VICE

Several television critics, including icon Robert Ebert, often applaud the Home Box Office (HBO) network for airing groundbreaking content. HBO has built its award-winning reputation on being fearless with its original programming. This bold, air-what-HBO-likes attitude has led to series like “The Corner” and “The Wire” as well as intense documentaries about everything from September 11 to the Iraq War.

So, it’s no surprise the network is broadcasting “Vice.” The new series, from a brazen Internet-based media company of the same name, reports amazing stories from around the globe. HBO describes “Vice” as “startling,” also adding:

[Vice] smashes barriers of decorum to cover such stories as out-of-control political assassinations in the Philippines, the sumo/Mixed Martial Arts craze that has swept Senegal and the precarious nuclear stare-down in Kashmir. Vice’s fearless approach is like nothing else on television and will show some of the scariest, weirdest and most absurd customs and practices known to humanity.

Smashing barriers is an understatement. The first episode aired April 5 and chronicled Vice’s founder Shane Smith’s, journey to dangerous terrain. He sits down with a member of the Taliban to tackle suicide bombings. Other episodes include reporters traveling with retired NBA star, Dennis Rodman, to North Korea to meet with Dictator Kim Jong Un.

The “Vice” team is fearless, venturing outside of journalism perimeters to capture stories often left untold. I wouldn’t encourage parents to watch “Vice” with their children or underage members of their families. It is designed to be blunt and devoid of fluff, so some of the footage is graphic. Severed heads and kids toting automatic assault rifles can turn some stomachs.

“Vice” is targeted toward males between the ages of 18-to-34 according to PolicyMic, but much of the content covered is engaging for women of color, particularly millennials. It is the news left to the last five minutes of traditional news broadcasts that demands further attention.

However, some critics are concerned with “Vice,” offering several pieces of criticism.

Sam Blum, a cultural critic, writes for PolicyMic:

The bare-bones formula is a worthwhile method for giving viewers a quick, yet thought-provoking look at the pitfalls of modern society, but it shouldn’t be the endgame of their storytelling, nor should it provide a reason to become too close to their subjects. There needs to be a concerted distance and established relationship between reporters and their subjects, no matter how illuminating a story might become.

Others agree, including New York Times critic Mike Hale. He refers to “Vice” as a “cross between MTV and Maxim for the digital age,” adding:

The problem with “Vice” isn’t its insistent aggrandizement but its excessive softheadedness. It’s journalism at the intersection of shallow and gullible, where they meet, high-five and compare tattoos. We get ride-alongs and interviews, though precious little information. The report from the Philippines contains one unsourced statistic about political killings but no discussion of the effects of poverty or the legacy of American colonization.

Though their critiques are warranted, the show’s producers including Bill Maher and CNN’s Fareed Zakaria, see “Vice” as a valuable contribution to the 24/7 news cycle.

Zakaria, who serves as one of the show’s producing consultants, told the Huffington Post “Vice” will pull in a younger audience.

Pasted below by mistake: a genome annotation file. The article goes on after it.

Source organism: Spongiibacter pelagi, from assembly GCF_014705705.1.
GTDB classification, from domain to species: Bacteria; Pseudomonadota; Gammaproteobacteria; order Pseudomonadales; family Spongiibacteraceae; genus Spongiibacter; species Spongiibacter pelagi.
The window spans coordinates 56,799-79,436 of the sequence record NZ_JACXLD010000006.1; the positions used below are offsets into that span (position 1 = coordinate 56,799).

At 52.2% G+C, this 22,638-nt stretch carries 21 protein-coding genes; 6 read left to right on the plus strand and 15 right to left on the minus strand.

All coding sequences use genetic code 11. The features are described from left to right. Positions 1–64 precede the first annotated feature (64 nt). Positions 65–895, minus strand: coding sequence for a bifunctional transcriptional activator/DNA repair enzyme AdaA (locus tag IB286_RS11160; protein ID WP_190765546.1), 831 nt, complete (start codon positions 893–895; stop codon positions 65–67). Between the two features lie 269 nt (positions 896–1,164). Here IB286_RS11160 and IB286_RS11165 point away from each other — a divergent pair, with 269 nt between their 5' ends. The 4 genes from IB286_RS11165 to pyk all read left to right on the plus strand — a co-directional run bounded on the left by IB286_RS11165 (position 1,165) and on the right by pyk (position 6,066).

“We should be cheering people who are able to get Americans — particularly younger Americans — to be interested, to be fascinated, to be engaged by the big international stories that are going on out there,” he said. “What I have tended to do is always try to focus on the spine of the story. It’s great to have color, it’s great to have juice, it’s great to have attitude. You also want to couple that with a narrative or analytic spine that’s coherent and intelligent, and that’s what we’ve focused on.”

“Vice” airs on HBO Fridays at 11/10(c).

Clutchettes, are you watching “Vice?”

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  • bk chick

    I agree with some of the other commenters. When I saw the first episode I was like oh this a hipster white guy show. They “investigate” these problems but they can do so and freely operate under the veil of white privilege. I don’t know much about journalism, but I was thinking how would a black reporter (male or female), or even a female reporter of any race be treated differently in all these circumstances in different regions. Now that would be an interesting show/concept. Interestingly enough, I feel like a lot of the attitude these reporters take on in VICE, they approach their lower SES neighbors in their newly gentrified hoods the same way, it’s like “look at me, I’m where the REAL people are”..it’s like a desperate attempt to feel something after living a life of relative privilege. Besides, after a few episodes I don’t think I was really exposed to anything new, save for a few details, but it doesn’t feel new because the perspective of these shows are always the same.

    • Apple

      Because that’s how it is honestly . White people can visit any country they like and get privilege in all of them. Black people can’t even go back to Africa without being sure how they will be treated(I read two articles on clutch about being chased in Egypt by men or being harassed as they tried to volunteer in west Africa). Watch CNN or NBC news, they only send people of color (if they send them at all)to places they can blend and send white people everywhere

  • I mean

    Yes, my friend is interning there, and is working the video production.